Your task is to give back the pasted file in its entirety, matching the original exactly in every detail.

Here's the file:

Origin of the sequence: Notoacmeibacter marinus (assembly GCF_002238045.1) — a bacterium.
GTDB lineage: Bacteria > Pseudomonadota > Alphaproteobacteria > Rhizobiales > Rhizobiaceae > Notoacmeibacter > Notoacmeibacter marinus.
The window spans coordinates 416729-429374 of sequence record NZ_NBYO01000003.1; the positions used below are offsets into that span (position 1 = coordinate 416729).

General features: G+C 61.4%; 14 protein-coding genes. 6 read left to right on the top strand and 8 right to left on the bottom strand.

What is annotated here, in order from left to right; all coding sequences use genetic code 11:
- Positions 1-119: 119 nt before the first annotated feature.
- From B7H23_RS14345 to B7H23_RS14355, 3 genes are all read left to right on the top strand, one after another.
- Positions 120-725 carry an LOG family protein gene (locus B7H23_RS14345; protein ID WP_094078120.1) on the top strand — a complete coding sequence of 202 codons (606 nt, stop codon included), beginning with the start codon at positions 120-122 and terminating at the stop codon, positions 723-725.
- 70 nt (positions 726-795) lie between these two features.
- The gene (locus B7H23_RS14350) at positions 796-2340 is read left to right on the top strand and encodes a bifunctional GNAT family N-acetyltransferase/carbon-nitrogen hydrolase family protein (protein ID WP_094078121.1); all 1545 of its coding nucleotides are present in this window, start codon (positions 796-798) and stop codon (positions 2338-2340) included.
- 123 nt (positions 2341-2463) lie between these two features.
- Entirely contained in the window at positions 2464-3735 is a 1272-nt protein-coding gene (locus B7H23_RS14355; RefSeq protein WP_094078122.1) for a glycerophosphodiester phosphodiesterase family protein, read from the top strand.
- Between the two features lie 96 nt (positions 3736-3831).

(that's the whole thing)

Origin of the sequence: Notoacmeibacter marinus (assembly GCF_002238045.1) — a bacterium.
GTDB lineage: Bacteria > Pseudomonadota > Alphaproteobacteria > Rhizobiales > Rhizobiaceae > Notoacmeibacter > Notoacmeibacter marinus.
The window spans coordinates 416729-429374 of sequence record NZ_NBYO01000003.1; the positions used below are offsets into that span (position 1 = coordinate 416729).

General features: G+C 61.4%; 14 protein-coding genes. 6 read left to right on the top strand and 8 right to left on the bottom strand.

What is annotated here, in order from left to right; all coding sequences use genetic code 11:
- Positions 1-119: 119 nt before the first annotated feature.
- From B7H23_RS14345 to B7H23_RS14355, 3 genes are all read left to right on the top strand, one after another.
- Positions 120-725 carry an LOG family protein gene (locus B7H23_RS14345; protein ID WP_094078120.1) on the top strand — a complete coding sequence of 202 codons (606 nt, stop codon included), beginning with the start codon at positions 120-122 and terminating at the stop codon, positions 723-725.
- 70 nt (positions 726-795) lie between these two features.
- The gene (locus B7H23_RS14350) at positions 796-2340 is read left to right on the top strand and encodes a bifunctional GNAT family N-acetyltransferase/carbon-nitrogen hydrolase family protein (protein ID WP_094078121.1); all 1545 of its coding nucleotides are present in this window, start codon (positions 796-798) and stop codon (positions 2338-2340) included.
- 123 nt (positions 2341-2463) lie between these two features.
- Entirely contained in the window at positions 2464-3735 is a 1272-nt protein-coding gene (locus B7H23_RS14355; RefSeq protein WP_094078122.1) for a glycerophosphodiester phosphodiesterase family protein, read from the top strand.
- Between the two features lie 96 nt (positions 3736-3831).